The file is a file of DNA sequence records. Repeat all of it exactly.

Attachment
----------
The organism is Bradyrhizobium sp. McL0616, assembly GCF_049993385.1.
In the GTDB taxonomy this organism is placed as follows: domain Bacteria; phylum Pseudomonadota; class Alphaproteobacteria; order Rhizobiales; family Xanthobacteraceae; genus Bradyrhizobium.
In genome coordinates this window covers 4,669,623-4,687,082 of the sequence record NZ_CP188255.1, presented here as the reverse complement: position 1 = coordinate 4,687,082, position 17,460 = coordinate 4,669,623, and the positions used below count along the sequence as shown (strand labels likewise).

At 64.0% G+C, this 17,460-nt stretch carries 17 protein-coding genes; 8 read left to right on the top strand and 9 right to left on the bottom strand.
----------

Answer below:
The organism is Bradyrhizobium sp. McL0616, assembly GCF_049993385.1.
In the GTDB taxonomy this organism is placed as follows: domain Bacteria; phylum Pseudomonadota; class Alphaproteobacteria; order Rhizobiales; family Xanthobacteraceae; genus Bradyrhizobium.
In genome coordinates this window covers 4,669,623-4,687,082 of the sequence record NZ_CP188255.1, presented here as the reverse complement: position 1 = coordinate 4,687,082, position 17,460 = coordinate 4,669,623, and the positions used below count along the sequence as shown (strand labels likewise).

At 64.0% G+C, this 17,460-nt stretch carries 17 protein-coding genes; 8 read left to right on the top strand and 9 right to left on the bottom strand.